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Microwave oven at relativistic speed

  1. Nov 7, 2012 #1
    Imagine a microwave oven on some kind of track such that it can reach speeds approaching c. If the microwave was switched on and shot past us at a speed so that as it traveled away from us, the relativistic doppler effect shifted the emitted microwaves into the visible spectrum - What would we see?
    Could we 'see' the microwaves heating some food?
     
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  3. Nov 7, 2012 #2

    ghwellsjr

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    Microwave ovens are designed to keep the radiation inside so as not to cook the observer peeking through the window on the door of the oven. So there won't be any emitted microwaves for any observer traveling at any speed with respect to the oven to see.

    However, if you modified a microwave oven so that some of the radiation could leak out or if you just think about a microwave antenna radiating a turkey sitting out in front of the antenna, then in order for the microwaves to get into the visible range, you would have to be traveling toward the turkey, not away from it. And if you did, the turkey would be blueshifted so that you would no longer be able to see it. You also wouldn't be able to see the radiation that is being absorbed by the turkey, because it is being absorbed. The heat radiation that would be re-emitted would be at the wrong frequency for you to see at that speed.

    Why don't you think about a different problem? You have a turkey sitting in your car in the bright sunlight with the windows up. You can now see the radiation that is heating up the turkey but can you see what you want to see? I don't think so. I think what you want to see is the re-emitted heat radiation, correct? So why don't you get some goggles that allow you to see that? Then you could watch the turkey in your oven or in your car being cooked.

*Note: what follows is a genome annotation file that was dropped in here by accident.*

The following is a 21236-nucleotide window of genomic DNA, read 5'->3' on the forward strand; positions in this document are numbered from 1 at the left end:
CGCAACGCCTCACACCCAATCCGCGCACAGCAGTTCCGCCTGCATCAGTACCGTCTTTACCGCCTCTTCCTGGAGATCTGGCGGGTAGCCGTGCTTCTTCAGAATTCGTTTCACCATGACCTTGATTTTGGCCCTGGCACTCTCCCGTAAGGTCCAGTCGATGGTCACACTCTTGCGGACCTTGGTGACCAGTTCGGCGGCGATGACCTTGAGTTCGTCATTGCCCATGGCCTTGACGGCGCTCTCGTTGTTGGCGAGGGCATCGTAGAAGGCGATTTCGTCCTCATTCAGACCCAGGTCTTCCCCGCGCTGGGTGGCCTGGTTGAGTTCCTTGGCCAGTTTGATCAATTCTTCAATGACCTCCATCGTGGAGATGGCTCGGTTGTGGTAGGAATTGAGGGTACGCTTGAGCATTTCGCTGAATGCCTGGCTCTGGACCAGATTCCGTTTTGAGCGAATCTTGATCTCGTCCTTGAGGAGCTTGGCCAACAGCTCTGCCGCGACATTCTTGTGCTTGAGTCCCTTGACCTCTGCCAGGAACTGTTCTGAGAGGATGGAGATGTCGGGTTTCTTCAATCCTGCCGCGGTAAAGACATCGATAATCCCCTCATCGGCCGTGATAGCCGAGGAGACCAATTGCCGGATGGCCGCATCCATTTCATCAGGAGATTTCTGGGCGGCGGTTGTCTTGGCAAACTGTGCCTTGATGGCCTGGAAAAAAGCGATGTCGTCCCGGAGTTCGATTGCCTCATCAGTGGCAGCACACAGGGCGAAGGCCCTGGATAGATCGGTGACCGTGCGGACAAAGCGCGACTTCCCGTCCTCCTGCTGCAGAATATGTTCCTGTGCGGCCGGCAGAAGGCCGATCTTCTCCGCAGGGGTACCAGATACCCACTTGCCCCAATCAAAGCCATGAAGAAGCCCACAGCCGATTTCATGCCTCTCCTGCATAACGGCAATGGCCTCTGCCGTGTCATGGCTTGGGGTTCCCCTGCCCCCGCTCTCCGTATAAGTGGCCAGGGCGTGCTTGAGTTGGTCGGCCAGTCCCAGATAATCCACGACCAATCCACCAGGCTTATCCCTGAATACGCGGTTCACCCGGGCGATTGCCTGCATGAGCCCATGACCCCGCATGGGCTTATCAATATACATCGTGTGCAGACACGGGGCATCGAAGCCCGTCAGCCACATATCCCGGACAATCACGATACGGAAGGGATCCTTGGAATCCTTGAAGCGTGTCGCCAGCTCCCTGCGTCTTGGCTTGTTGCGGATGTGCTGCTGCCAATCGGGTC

4. Nov 7, 2012 #3

    Nugatory

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    Microwaves have a longer wavelength than visible light, so we'd want to be looking as it was traveling towards us, blue-shifting the radiation into the visible spectrum. But with that correction, and if we use the scare-quotes around the word 'see' to cover all the practical problems of actually making such an observation... Yes, we could in principle 'see' the contents of the microwave illuminated by microwaves (or at least we could if the door to the oven were not opaque to microwaves).
     
    Last edited: Nov 7, 2012
  5. Nov 7, 2012 #4
    Thank you for such a great answer. I hope one day, that through my education in Physics I too will reach a point when I can give such an answer.
    Rather than thinking about seeing the re-emitted heat radiation, I was more interested in whether or not I would see the food surrounded by some intense colour cloud.
    I believe if we got past the impracticalities of seeing the oven, we would indeed see the microwaves but we would no longer see the food. But from what you've said on absorption, we could only see microwaves that aren't absorbed by the food, which I assume is a substantial amount.
     
  6. Nov 7, 2012 #5

    ghwellsjr

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    You're not going to see a cloud of radiation surrounding the food. You can only see radiation that reflects off the food or reflects off some other matter. It's just like light from the sun. Can you see it as it's traveling from the sun to an object in front of you? No. You can only see the part of it that hits an object and is partially scattered. The wavelengths (colors) that are absorbed you can't see. The wavelengths that are scattered (reflected) in your direction are the only part of the radiation that you can see.

    The only time you can actually "see" radiation in transit is if there is particulate matter in the air such as a mist or fog which can reflect some of the light and could appear as a cloud. Otherwise, even if the microwave radiation is bouncing back and forth from different parts of the food, you're not going to see it.
     
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